CF study #2: Children's researchers evaluate core strengthening and respiratory exercise program's effect on cystic fibrosis
This study examined the feasibility of the Core Strengthening and Respiratory Exercise Program, a customized outpatient physical therapy intervention including both a clinical component and an at-home component, in five children with CF.
Skeletal and neuromuscular system impairments, which are common in children with CF, are interrelated and often result in loss of muscle mass, poor posture, pain and overuse of respiratory muscles.
When people with CF have poor posture and weakened core muscles, they inevitably lack the structural support necessary for optimal functioning of the lungs and other organs. This lack of structural support may lead to difficulties with daily activities, recreational activities and sports.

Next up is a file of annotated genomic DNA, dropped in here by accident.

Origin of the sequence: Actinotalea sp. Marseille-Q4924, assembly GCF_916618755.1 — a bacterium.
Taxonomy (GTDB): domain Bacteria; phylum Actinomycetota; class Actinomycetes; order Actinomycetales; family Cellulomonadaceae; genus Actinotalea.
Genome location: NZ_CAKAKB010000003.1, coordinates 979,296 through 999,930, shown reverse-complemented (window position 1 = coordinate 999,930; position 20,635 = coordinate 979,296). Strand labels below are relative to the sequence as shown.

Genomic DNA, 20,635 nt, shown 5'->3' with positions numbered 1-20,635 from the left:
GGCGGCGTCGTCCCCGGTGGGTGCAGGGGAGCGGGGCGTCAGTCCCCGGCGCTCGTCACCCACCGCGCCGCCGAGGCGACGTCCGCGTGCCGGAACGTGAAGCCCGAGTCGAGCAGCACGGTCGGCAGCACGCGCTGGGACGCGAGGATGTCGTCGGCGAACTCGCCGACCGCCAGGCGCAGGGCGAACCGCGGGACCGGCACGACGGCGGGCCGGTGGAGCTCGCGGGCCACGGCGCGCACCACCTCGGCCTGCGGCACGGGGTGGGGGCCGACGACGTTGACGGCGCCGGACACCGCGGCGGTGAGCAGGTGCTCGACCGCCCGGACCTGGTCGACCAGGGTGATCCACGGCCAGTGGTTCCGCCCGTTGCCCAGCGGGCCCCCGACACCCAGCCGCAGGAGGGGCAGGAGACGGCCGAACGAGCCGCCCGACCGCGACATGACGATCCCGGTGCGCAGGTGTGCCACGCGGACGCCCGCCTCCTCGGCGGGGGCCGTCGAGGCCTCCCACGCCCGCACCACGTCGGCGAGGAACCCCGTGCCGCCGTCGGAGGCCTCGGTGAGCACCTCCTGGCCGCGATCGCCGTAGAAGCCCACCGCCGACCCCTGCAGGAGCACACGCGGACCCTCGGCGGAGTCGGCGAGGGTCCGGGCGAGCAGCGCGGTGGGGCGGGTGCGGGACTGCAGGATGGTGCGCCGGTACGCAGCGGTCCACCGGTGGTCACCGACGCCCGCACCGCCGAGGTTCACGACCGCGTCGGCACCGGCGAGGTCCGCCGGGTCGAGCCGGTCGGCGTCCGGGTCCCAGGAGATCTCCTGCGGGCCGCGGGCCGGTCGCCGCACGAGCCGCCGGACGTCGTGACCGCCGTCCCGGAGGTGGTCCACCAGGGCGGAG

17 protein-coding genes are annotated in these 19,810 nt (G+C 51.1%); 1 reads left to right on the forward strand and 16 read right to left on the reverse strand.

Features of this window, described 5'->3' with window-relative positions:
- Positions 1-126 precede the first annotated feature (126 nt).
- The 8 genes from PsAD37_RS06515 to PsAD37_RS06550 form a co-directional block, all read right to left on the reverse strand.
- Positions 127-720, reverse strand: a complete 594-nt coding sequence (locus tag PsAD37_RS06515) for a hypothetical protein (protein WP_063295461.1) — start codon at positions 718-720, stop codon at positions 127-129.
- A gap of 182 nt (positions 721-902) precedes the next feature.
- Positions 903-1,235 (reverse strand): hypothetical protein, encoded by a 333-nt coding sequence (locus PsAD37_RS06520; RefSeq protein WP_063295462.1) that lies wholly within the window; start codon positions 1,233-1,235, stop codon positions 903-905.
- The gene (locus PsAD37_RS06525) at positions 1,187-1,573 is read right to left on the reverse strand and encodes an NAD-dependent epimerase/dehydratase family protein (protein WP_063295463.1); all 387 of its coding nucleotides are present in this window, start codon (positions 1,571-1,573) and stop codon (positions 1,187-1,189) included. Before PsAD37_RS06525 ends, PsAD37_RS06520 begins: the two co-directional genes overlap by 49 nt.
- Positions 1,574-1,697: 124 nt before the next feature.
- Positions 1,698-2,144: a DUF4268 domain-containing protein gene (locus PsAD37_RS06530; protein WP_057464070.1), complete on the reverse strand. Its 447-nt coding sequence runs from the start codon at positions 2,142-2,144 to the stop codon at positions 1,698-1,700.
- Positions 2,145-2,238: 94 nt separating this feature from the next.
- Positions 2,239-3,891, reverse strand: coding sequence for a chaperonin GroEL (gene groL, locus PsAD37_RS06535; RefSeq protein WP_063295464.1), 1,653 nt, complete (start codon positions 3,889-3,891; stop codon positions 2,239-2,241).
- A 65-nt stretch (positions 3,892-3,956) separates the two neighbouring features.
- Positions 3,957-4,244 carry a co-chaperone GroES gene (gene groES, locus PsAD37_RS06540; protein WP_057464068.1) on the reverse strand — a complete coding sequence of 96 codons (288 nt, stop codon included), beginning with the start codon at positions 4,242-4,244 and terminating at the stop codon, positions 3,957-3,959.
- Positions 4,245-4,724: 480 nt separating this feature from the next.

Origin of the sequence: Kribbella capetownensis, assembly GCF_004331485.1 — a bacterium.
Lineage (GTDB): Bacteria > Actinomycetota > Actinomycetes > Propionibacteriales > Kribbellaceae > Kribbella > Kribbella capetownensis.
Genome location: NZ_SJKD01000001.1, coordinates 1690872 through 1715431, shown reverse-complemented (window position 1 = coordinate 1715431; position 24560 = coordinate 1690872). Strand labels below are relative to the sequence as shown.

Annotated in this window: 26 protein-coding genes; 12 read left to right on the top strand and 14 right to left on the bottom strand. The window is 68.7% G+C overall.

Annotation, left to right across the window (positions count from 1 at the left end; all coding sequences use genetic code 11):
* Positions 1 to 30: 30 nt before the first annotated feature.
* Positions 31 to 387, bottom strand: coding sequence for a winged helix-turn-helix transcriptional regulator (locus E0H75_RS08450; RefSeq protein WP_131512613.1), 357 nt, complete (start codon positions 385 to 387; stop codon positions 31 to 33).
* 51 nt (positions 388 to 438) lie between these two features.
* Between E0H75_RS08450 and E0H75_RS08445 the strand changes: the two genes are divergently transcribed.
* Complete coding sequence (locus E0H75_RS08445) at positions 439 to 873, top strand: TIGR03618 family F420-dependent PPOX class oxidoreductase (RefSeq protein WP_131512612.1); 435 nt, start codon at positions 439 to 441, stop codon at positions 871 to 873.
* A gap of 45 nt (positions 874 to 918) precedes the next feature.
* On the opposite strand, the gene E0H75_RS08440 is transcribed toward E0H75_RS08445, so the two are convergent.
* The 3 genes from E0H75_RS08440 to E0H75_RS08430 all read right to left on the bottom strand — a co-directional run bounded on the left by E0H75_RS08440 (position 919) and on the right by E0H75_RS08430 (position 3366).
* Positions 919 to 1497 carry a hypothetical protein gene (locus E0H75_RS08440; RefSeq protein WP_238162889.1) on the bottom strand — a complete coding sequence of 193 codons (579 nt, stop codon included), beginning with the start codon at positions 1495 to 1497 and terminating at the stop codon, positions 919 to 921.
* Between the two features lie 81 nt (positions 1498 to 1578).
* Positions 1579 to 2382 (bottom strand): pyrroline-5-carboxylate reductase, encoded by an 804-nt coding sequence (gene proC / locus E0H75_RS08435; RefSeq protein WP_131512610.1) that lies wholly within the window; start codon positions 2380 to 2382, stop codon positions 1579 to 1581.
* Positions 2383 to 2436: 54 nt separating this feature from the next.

In this study, which included five participants between the ages of 11 and 17, Children's researchers monitored participants' exercise regimens three times per week for six months. The five main categories of outcome measures included:
• Pulmonary function
• Aerobic capacity
• Rib cage mobility
• Core strength
All five participants demonstrated a clinical improvement in one or more measurements within at least three of the main categories when comparing baseline to follow-up measurements. In short, researchers ultimately concluded that children with CF live with impairments that ultimately may be improved with physical therapy. The participants completed satisfaction surveys in which they described being extremely satisfied with the program. Four of five participants planned to continue the program on their own.
Team of investigators
Julie Christiansen, PT
Lorre Thompson, PT
John McNamara, MD
Katie Fenlon, PT
Cystic Fibrosis Core Strengthening and Respiratory Exercise Program; Pediatric Pulmonology; supplement 33, 2010: 465.